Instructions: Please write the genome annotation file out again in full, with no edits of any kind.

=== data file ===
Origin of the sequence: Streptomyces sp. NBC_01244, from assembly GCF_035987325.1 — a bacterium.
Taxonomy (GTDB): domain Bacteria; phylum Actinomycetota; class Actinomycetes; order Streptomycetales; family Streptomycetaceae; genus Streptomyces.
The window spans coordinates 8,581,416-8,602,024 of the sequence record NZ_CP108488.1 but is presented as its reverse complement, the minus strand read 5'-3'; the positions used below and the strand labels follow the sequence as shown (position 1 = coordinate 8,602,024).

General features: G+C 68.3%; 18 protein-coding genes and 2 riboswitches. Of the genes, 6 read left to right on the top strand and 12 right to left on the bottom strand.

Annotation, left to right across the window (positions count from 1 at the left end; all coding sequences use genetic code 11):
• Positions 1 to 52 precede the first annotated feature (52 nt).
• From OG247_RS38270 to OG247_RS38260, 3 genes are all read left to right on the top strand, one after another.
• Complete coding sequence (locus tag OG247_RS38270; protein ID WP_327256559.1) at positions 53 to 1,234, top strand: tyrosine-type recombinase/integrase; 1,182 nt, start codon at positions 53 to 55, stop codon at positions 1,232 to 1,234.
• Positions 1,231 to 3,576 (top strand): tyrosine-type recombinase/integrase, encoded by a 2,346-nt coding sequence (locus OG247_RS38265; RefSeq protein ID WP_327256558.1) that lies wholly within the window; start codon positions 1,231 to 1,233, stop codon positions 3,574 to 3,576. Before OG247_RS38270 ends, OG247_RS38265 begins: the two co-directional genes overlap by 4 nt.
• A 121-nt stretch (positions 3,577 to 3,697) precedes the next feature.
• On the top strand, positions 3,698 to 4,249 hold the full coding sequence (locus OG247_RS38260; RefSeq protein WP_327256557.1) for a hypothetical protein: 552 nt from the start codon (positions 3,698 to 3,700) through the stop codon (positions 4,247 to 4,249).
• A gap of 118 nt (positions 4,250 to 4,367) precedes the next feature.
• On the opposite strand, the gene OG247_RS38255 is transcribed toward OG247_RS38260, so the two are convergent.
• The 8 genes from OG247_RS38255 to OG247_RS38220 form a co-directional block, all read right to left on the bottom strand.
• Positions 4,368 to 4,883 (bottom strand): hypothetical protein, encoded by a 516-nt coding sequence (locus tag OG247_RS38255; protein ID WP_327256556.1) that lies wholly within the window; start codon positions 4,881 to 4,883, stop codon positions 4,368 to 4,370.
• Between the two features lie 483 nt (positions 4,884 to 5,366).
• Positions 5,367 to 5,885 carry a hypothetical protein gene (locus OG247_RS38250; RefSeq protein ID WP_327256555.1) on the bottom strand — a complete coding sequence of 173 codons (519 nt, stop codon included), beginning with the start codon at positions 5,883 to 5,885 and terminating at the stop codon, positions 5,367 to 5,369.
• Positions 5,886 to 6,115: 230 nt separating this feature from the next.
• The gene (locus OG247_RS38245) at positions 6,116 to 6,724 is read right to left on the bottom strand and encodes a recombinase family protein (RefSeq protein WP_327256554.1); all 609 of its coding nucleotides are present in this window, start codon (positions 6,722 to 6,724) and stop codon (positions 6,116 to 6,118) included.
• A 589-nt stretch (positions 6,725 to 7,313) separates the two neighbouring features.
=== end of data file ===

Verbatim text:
Origin of the sequence: Streptomyces sp. NBC_01244, from assembly GCF_035987325.1 — a bacterium.
Taxonomy (GTDB): domain Bacteria; phylum Actinomycetota; class Actinomycetes; order Streptomycetales; family Streptomycetaceae; genus Streptomyces.
The window spans coordinates 8,581,416-8,602,024 of the sequence record NZ_CP108488.1 but is presented as its reverse complement, the minus strand read 5'-3'; the positions used below and the strand labels follow the sequence as shown (position 1 = coordinate 8,602,024).

General features: G+C 68.3%; 18 protein-coding genes and 2 riboswitches. Of the genes, 6 read left to right on the top strand and 12 right to left on the bottom strand.

Annotation, left to right across the window (positions count from 1 at the left end; all coding sequences use genetic code 11):
• Positions 1 to 52 precede the first annotated feature (52 nt).
• From OG247_RS38270 to OG247_RS38260, 3 genes are all read left to right on the top strand, one after another.
• Complete coding sequence (locus tag OG247_RS38270; protein ID WP_327256559.1) at positions 53 to 1,234, top strand: tyrosine-type recombinase/integrase; 1,182 nt, start codon at positions 53 to 55, stop codon at positions 1,232 to 1,234.
• Positions 1,231 to 3,576 (top strand): tyrosine-type recombinase/integrase, encoded by a 2,346-nt coding sequence (locus OG247_RS38265; RefSeq protein ID WP_327256558.1) that lies wholly within the window; start codon positions 1,231 to 1,233, stop codon positions 3,574 to 3,576. Before OG247_RS38270 ends, OG247_RS38265 begins: the two co-directional genes overlap by 4 nt.
• A 121-nt stretch (positions 3,577 to 3,697) precedes the next feature.
• On the top strand, positions 3,698 to 4,249 hold the full coding sequence (locus OG247_RS38260; RefSeq protein WP_327256557.1) for a hypothetical protein: 552 nt from the start codon (positions 3,698 to 3,700) through the stop codon (positions 4,247 to 4,249).
• A gap of 118 nt (positions 4,250 to 4,367) precedes the next feature.
• On the opposite strand, the gene OG247_RS38255 is transcribed toward OG247_RS38260, so the two are convergent.
• The 8 genes from OG247_RS38255 to OG247_RS38220 form a co-directional block, all read right to left on the bottom strand.
• Positions 4,368 to 4,883 (bottom strand): hypothetical protein, encoded by a 516-nt coding sequence (locus tag OG247_RS38255; protein ID WP_327256556.1) that lies wholly within the window; start codon positions 4,881 to 4,883, stop codon positions 4,368 to 4,370.
• Between the two features lie 483 nt (positions 4,884 to 5,366).
• Positions 5,367 to 5,885 carry a hypothetical protein gene (locus OG247_RS38250; RefSeq protein ID WP_327256555.1) on the bottom strand — a complete coding sequence of 173 codons (519 nt, stop codon included), beginning with the start codon at positions 5,883 to 5,885 and terminating at the stop codon, positions 5,367 to 5,369.
• Positions 5,886 to 6,115: 230 nt separating this feature from the next.
• The gene (locus OG247_RS38245) at positions 6,116 to 6,724 is read right to left on the bottom strand and encodes a recombinase family protein (RefSeq protein WP_327256554.1); all 609 of its coding nucleotides are present in this window, start codon (positions 6,722 to 6,724) and stop codon (positions 6,116 to 6,118) included.
• A 589-nt stretch (positions 6,725 to 7,313) separates the two neighbouring features.